Submitted by scott on

He slighted the usual tourist sights in the “Idle Excursion,” but his notebook showed that he visited Devil’s Hole, the oldest attraction on the Islands. “Devil’s Hole,” his note read, “angel fish, blue & yellow.” The collapsed sea cavern, also known as Neptune’s Grotto or Groupers’ Grotto, had been a commercial operation since the 1830s. Situated by Harrington Sound, in Smith’s Parish, it was fed instead by a narrow passage to the ocean. The Royal Gazette described Devil’s Hole as “an enchanting walled fish-pond,” and the Bermuda Pocket Almanack promised that “you will see a few of the beautiful Angelfish . . . gliding timidly between the great unsightly groupers.” Lady Brassey said the groupers were “fierce, voracious creatures,” and Julia Dorr wrote of their “great sluggish bodies and horribly human faces.” Harper’s Monthly reported in 1874 that Devil’s Hole was usually stocked with one thousand fish, “though it will hold twice as many.” By 1883, the New York Times correspondent could see only fourteen groupers, one angelfish, two turtles, and a solitary fish he could not identify. A few years later, Howells found many more:

In this deep pool, sunken in the rock, live several hundred groupers, a fish with no more distinction than a cod, crowded together, and apparently always hungry. They have big heads and enormous mouths, which are blood-red inside, and when they are packed together, standing on their tails, with open mouths lifted out of the water in expectation of the bread which is thrown to them, they present in their ravenous obtrusiveness as disgusting a sight as can anywhere be seen. We had an impression that this must be the Washington of the islands, where all the politicians were standing on their tails with their mouths wide open. This is enough to say about the groupers.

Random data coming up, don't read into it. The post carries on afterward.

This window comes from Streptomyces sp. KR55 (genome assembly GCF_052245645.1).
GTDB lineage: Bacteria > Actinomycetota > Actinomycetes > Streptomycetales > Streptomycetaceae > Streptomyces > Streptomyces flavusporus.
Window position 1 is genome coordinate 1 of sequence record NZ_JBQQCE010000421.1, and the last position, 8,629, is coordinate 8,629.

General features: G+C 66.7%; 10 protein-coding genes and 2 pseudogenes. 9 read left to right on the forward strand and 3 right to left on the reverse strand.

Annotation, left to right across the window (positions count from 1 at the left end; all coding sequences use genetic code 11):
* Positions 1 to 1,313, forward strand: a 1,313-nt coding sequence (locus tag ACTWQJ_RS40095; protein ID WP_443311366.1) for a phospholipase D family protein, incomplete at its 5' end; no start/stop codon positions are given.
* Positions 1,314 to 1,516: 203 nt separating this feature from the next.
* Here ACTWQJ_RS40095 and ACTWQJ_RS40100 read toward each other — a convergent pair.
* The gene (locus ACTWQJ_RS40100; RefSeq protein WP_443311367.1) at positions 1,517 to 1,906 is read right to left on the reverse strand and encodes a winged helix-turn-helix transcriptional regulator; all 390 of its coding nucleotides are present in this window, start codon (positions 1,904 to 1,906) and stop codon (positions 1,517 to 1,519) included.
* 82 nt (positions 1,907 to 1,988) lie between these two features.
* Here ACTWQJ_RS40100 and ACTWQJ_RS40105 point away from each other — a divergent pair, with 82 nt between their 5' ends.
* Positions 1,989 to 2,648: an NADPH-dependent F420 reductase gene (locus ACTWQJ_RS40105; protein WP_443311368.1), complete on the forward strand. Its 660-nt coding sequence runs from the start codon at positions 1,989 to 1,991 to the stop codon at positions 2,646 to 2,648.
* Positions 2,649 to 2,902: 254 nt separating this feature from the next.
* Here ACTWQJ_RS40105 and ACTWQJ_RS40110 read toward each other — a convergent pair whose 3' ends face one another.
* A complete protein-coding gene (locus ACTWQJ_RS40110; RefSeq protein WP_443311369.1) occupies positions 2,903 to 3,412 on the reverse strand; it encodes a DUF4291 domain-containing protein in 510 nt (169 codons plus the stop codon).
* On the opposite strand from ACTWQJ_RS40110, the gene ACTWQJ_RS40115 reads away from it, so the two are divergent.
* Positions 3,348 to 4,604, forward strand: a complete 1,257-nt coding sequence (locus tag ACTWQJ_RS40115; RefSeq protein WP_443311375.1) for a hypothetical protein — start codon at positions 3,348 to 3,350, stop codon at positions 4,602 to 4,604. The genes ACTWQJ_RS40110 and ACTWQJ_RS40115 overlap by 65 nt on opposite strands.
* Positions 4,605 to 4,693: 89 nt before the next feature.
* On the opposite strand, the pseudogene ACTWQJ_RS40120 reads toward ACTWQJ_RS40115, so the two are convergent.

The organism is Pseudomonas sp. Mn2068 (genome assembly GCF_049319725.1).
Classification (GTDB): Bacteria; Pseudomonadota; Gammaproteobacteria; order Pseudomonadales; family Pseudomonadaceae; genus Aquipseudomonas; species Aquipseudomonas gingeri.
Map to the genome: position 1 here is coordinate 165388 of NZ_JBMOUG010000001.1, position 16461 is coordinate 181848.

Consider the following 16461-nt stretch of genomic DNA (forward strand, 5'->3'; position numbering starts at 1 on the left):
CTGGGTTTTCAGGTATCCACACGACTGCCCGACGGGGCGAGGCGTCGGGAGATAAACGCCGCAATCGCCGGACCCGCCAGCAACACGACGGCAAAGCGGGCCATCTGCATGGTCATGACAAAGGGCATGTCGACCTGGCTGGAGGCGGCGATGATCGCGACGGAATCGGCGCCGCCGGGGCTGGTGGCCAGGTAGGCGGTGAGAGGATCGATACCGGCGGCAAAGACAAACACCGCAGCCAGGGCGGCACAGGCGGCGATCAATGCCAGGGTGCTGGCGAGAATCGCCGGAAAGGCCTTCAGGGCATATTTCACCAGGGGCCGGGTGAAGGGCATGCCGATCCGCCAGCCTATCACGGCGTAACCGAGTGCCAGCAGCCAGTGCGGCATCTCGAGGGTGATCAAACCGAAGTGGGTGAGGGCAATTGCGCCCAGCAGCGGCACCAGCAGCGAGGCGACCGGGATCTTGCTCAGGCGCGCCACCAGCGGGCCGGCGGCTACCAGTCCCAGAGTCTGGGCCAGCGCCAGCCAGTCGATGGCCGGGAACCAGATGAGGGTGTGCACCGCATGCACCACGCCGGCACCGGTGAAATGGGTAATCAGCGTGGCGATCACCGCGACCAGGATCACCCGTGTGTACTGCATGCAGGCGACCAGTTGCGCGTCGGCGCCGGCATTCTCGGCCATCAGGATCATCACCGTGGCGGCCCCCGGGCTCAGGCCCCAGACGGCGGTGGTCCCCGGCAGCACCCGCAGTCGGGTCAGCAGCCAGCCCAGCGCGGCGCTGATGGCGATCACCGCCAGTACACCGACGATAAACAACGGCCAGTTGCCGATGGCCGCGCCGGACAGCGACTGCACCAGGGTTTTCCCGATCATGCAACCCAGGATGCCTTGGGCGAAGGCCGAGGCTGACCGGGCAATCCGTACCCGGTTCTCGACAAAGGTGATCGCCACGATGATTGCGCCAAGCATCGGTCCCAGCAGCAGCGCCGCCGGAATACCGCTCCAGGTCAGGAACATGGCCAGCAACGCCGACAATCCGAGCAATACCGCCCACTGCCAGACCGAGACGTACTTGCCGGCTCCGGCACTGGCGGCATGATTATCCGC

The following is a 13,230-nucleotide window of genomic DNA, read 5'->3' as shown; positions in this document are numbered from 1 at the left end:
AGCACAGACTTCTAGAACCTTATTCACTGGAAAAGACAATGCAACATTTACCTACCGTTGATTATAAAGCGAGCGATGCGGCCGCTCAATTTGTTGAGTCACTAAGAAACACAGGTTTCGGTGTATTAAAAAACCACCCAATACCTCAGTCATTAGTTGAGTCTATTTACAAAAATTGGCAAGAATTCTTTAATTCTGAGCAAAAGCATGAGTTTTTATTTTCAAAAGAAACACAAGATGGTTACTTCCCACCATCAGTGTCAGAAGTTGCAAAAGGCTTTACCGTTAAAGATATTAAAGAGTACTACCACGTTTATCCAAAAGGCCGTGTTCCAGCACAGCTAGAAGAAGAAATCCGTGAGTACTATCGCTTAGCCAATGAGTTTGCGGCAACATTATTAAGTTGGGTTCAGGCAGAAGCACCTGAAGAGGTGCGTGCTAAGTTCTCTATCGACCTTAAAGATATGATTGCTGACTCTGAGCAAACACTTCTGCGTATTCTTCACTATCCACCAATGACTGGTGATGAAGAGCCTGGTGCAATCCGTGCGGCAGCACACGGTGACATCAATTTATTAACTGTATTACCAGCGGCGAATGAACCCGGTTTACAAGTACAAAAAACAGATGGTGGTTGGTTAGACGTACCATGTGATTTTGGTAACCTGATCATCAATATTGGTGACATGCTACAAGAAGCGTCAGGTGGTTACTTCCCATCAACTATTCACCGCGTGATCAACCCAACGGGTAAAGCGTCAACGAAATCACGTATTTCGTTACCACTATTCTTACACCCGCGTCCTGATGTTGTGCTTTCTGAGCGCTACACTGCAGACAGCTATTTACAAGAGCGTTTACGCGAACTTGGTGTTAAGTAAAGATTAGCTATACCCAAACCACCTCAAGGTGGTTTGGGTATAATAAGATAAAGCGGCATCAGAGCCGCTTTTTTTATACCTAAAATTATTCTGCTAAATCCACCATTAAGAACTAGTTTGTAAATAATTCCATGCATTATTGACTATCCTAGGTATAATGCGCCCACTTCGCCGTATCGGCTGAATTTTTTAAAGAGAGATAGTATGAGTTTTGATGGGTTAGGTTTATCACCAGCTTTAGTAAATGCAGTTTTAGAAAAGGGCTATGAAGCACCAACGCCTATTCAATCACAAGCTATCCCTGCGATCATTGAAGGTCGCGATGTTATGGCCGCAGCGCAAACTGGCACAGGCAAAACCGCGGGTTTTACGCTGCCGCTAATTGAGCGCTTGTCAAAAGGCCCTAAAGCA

Howells, too, was impressed by the beauty of the Bermuda angelfish (Holacanthus bermudensis), which he accurately described as “flat and oval in form, of a cerulean blue, with two long streamers edged with yellow.” He pronounced it “apparently one of the happiest, as he is one of the most graceful, of all marine inhabitants”. Clemens, however, saw the angelfish as female. An obscure notebook entry—“The Admiral’s secretary & the angel fish”—defies explication, but in later years he made friends with schoolgirls and referred to them as the angelfish of his aquarium.